With Valentine’s Day on the way, Graham Appleton, from the BTO in Thetford, reminds us that it’s time to put up a new nesting box
We have just bought a new nesting box for the garden and plan to put it up before the end of National Nest Box Week, which runs from14 to 21 February every year.
Unlike most boxes, which are designed to accommodate tits, this bigger box will hopefully attract starlings. There is already a pair nesting in the roof of the bungalow across the road, and there is usually some competition for space, so we are hoping that it will be occupied. Starlings collect hair to line their nests from the horses’ field on the other side of the river and this is where they will go to find plenty of leather-jackets and grubs for their four or five chicks, once the eggs hatch.
If you have starlings in your roof, providing a nesting box may be a good way of getting a lie-in in the morning.
A nicely appointed box, affixed to the side of the house or a nearby tree, could persuade the noisy birds that wake you at 4 o’clock on a summer’s morning to desert the roof-space above your bedroom.
Figures from a mixture of BTO-led surveys suggest that breeding numbers have fallen by over 80 per cent in the last 40 years, so there would have been five times as many starling nests in your town or village in the 1960s.
The species has been red-listed as a species of conservation concern, in recognition of this rapid decline. This does not mean that starlings are going to become extinct any time soon but it does mean that they are worthy of a little bit of support.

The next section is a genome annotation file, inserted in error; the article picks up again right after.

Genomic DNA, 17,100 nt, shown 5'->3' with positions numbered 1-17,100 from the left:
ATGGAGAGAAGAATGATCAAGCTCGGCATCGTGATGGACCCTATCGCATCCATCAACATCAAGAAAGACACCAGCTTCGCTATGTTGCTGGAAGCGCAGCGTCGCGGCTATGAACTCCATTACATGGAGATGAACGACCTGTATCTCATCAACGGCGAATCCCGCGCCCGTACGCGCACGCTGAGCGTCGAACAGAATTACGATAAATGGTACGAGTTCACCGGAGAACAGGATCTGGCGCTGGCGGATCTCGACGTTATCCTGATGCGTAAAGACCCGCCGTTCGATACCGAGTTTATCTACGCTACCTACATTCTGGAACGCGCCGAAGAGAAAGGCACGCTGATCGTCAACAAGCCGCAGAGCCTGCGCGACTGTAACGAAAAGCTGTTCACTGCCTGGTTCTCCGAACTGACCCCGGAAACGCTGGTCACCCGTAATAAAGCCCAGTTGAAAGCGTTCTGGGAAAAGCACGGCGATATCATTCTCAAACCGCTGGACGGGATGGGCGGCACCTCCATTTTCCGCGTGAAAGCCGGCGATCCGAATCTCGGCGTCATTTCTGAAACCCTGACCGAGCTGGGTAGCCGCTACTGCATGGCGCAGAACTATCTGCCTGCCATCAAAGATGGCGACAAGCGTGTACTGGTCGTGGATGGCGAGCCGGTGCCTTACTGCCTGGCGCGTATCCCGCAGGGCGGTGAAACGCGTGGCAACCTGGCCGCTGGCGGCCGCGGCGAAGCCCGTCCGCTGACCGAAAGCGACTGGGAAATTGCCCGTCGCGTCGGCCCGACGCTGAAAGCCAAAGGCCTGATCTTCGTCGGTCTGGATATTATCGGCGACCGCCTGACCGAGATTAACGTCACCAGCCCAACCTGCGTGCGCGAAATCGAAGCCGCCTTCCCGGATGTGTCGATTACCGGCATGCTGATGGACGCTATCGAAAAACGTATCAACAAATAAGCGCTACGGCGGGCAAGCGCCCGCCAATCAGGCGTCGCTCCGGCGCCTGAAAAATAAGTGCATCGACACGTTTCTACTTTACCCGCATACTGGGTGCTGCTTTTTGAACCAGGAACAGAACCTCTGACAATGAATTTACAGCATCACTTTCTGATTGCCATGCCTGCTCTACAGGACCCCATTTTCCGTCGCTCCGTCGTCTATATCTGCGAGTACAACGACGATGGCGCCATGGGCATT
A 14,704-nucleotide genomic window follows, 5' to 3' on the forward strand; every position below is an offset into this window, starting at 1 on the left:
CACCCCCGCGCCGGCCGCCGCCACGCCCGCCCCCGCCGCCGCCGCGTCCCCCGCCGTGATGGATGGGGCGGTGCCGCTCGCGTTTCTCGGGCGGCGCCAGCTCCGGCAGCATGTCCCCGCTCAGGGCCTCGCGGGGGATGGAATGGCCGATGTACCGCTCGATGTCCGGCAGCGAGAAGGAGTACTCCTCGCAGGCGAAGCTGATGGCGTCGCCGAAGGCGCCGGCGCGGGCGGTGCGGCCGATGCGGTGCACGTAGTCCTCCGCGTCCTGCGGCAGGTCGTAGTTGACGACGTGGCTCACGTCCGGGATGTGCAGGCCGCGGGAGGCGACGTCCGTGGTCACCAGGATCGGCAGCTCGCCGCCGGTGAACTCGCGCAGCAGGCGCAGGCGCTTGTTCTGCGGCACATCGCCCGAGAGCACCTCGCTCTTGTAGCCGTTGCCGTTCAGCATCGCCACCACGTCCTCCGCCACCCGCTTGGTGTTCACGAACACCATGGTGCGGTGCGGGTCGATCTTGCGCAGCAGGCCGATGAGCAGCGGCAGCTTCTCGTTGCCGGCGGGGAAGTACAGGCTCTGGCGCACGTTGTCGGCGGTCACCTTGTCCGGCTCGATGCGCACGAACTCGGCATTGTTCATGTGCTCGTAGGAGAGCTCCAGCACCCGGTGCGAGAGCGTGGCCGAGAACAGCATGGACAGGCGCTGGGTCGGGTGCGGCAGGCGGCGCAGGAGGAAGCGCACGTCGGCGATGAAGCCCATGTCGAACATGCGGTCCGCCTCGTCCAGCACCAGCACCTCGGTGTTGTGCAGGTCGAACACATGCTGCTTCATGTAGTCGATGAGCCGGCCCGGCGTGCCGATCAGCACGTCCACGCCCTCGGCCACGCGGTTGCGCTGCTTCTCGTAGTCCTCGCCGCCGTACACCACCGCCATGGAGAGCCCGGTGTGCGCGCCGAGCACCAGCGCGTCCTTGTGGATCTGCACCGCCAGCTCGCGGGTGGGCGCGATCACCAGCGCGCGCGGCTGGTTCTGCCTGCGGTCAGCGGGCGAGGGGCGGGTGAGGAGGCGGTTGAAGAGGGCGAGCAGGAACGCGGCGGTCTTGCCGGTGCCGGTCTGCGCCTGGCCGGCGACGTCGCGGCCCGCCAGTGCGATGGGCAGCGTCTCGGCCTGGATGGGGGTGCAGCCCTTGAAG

Nest boxes provide a wonderful insight into the lives of birds. I well remember sitting at the window of my grandparents’ house and watching adult blue tits ferrying caterpillars to their young birds. With fruit trees and local beech trees within 100 metres, there seemed to be plenty of natural food around in the 1960s. The blue tits became very tolerant and, if we sat quietly, they would continue to commute to and fro, even when we were sitting in the garden.
Tradition has it that birds pair for the breeding season on Valentine’s Day, which is why the BTO launches National Nest Box Week on this date every year.
Some birds, such as robins, may well have built their nests somewhat earlier but for most species this does seem like a good time to start to think about the coming of spring.
If you want to learn more about providing homes for your feathered neighbours you can either visit the BTO website http://www.bto.org/nnbw/index.htm or contact our partners, Jacobi Jayne, on 0800 072 0130 to be sent an information pack.